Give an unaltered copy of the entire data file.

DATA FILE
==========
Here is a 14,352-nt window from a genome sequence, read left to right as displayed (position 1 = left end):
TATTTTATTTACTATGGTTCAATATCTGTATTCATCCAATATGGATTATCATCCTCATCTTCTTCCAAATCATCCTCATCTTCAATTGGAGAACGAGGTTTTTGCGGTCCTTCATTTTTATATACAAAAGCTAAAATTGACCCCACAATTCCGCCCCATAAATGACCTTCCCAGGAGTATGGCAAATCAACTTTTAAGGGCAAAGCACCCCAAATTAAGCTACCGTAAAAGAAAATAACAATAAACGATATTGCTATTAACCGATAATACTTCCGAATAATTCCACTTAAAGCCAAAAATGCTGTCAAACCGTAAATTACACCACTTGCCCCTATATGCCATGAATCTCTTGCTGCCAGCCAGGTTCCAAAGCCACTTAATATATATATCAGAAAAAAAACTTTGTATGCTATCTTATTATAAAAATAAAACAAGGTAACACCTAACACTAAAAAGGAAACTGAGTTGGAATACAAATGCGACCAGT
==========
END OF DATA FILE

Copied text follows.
Here is a 14,352-nt window from a genome sequence, read left to right as displayed (position 1 = left end):
TATTTTATTTACTATGGTTCAATATCTGTATTCATCCAATATGGATTATCATCCTCATCTTCTTCCAAATCATCCTCATCTTCAATTGGAGAACGAGGTTTTTGCGGTCCTTCATTTTTATATACAAAAGCTAAAATTGACCCCACAATTCCGCCCCATAAATGACCTTCCCAGGAGTATGGCAAATCAACTTTTAAGGGCAAAGCACCCCAAATTAAGCTACCGTAAAAGAAAATAACAATAAACGATATTGCTATTAACCGATAATACTTCCGAATAATTCCACTTAAAGCCAAAAATGCTGTCAAACCGTAAATTACACCACTTGCCCCTATATGCCATGAATCTCTTGCTGCCAGCCAGGTTCCAAAGCCACTTAATATATATATCAGAAAAAAAACTTTGTATGCTATCTTATTATAAAAATAAAACAAGGTAACACCTAACACTAAAAAGGAAACTGAGTTGGAATACAAATGCGACCAGT